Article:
Sail Away (Randy Newman song)

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"Sail Away"
Single by Randy Newman
from the album Sail Away
Released 1972 (1972)
Label Reprise
Writer(s) Randy Newman

"Sail Away" is a song by Randy Newman, the title track of his 1972 album.

Lyrics and interpretation[edit]

"Sail Away" takes the form of a "come on" or a "pitch" from an American slave trader to potential slaves. The slaver attempts to convince his listeners to climb aboard his ship and "sail away" with him to America (specifically Charleston), which he portrays as a land of happiness and plenty.

The lyrics contain several subtle references to the extreme ideological dichotomy going on in America at the time of the slave trade. For example, the slaver sings "In America, every man is free," emphasizing the American ideal of liberty. However, after a caesura he quickly concludes that sentence with "to take care of his home and his family," implying that every man in fact isn't "free" in every sense of the word.


The song is written in the key of F major, and performed in that key on the album. The original album recording features an ostinato piano part, played by Newman (who also sings the lyrics), accompanied by a full orchestra (strings, winds and brass) for harmonic and melodic fills. It features a set of relatively simple (for Newman) chord changes in the blues-country-rock-gospel progression that Newman is so well known for.


"Sail Away" has been widely praised by critics and Newman fans as one of his finest works. It is often cited among the best tracks on one of his best albums. Like many Newman songs, the relative simplicity and "hominess" of the music contrast powerfully with the emotional fortitude of the lyrics.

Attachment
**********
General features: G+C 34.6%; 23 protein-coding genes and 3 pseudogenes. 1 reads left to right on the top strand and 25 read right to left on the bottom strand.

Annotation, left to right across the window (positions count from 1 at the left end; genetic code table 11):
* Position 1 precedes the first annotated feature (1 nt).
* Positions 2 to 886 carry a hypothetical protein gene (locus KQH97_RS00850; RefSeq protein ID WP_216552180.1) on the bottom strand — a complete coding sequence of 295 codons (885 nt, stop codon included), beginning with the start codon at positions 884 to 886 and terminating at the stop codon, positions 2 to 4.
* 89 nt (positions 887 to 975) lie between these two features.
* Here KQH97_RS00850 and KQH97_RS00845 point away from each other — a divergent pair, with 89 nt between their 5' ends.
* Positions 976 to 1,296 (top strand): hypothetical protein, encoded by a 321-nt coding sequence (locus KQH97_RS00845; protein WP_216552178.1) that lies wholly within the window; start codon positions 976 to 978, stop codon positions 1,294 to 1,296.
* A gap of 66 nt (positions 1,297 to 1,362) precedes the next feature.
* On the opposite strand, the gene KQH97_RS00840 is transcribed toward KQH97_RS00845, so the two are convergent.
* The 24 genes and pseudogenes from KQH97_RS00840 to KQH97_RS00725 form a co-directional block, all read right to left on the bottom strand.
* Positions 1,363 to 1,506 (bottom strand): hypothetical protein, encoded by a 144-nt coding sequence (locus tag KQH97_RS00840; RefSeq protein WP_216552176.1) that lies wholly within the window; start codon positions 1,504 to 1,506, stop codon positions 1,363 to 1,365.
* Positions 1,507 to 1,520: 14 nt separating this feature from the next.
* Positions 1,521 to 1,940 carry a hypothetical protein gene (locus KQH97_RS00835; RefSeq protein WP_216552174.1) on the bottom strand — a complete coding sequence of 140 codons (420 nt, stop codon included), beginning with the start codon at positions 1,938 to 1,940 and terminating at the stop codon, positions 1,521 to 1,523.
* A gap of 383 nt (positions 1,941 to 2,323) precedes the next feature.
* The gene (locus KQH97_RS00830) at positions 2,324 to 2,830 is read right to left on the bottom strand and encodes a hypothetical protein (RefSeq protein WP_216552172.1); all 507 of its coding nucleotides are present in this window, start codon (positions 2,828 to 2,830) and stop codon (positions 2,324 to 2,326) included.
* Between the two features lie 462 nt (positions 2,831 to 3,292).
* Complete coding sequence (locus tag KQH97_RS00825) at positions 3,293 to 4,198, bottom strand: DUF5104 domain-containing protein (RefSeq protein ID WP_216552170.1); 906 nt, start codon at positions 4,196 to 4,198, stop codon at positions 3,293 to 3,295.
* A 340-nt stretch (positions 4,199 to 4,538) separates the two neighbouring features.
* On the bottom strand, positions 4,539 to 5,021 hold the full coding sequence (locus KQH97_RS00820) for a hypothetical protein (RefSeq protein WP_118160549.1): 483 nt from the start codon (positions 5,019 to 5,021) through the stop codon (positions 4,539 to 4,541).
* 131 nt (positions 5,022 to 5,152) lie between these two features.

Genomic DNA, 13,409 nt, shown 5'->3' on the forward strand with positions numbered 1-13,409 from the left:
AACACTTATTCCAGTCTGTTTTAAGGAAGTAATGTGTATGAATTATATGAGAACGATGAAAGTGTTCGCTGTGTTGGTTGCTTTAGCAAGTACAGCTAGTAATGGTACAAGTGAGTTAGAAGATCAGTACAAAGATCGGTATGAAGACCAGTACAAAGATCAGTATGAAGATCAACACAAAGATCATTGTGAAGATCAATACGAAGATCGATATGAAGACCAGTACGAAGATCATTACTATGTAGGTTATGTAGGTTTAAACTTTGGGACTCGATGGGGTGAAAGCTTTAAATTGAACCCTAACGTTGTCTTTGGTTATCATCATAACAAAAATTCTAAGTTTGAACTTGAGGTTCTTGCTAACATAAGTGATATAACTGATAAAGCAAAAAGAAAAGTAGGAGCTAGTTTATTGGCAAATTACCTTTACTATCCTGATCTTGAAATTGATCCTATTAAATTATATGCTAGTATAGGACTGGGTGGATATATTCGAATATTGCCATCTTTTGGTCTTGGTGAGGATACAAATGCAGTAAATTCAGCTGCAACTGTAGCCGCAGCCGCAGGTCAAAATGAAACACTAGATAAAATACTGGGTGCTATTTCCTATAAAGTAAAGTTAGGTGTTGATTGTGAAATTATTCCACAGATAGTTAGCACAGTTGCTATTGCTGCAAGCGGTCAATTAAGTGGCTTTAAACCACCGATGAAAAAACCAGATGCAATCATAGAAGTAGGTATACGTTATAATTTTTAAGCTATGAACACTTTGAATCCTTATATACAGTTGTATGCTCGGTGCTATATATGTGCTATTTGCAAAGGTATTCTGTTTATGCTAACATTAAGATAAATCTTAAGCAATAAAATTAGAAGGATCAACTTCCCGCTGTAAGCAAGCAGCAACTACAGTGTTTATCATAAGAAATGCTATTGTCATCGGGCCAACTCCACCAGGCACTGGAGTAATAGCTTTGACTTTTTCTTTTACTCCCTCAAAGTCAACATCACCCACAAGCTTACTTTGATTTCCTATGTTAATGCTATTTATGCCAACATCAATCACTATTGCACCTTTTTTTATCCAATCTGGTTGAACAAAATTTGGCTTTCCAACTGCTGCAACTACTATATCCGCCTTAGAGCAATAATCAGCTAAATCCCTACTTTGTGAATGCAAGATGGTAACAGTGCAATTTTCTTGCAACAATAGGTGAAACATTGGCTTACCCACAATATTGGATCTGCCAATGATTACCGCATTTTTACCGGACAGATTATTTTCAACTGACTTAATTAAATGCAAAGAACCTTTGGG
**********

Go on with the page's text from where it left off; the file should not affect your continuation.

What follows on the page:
"Sail Away" has been covered by many artists in live performances, notably, Ray Charles, Sonny Terry and Brownie McGhee, Etta James, Frankie Miller, Dave Van Ronk, and Dave Matthews.

Harry Nilsson covered the song on That's The Way It Is.

Bobby Darin covered the song on his last album before he died in 1972 - Motown's Bobby Darin.[1]

Bobby Doyle included a version on his 1973 album Nine Songs.[2]

Linda Ronstadt covered the song for her 1973 album Don't Cry Now.

Ann Wilson of Heart covered the song in 2007. It was made available as a bonus track on the Rhapsody edition of her album Hope & Glory.

Jazz singer Roseanna Vitro recorded a version for her 2011 album The Music of Randy Newman.

It is listed at #264 on Rolling Stone's 500 Greatest Songs of All Time.[3]


  1. ^ "Billboard Album reviews". Billboard. August 19, 1972. Retrieved May 10, 2015.
  2. ^ "Bobby Doyle - Nine Songs". Discogs. Retrieved May 10, 2015.
  3. ^ "The Rolling Stone 500 Greatest Songs of All Time". Rock List Music. Retrieved May 2, 2010. 

External links[edit]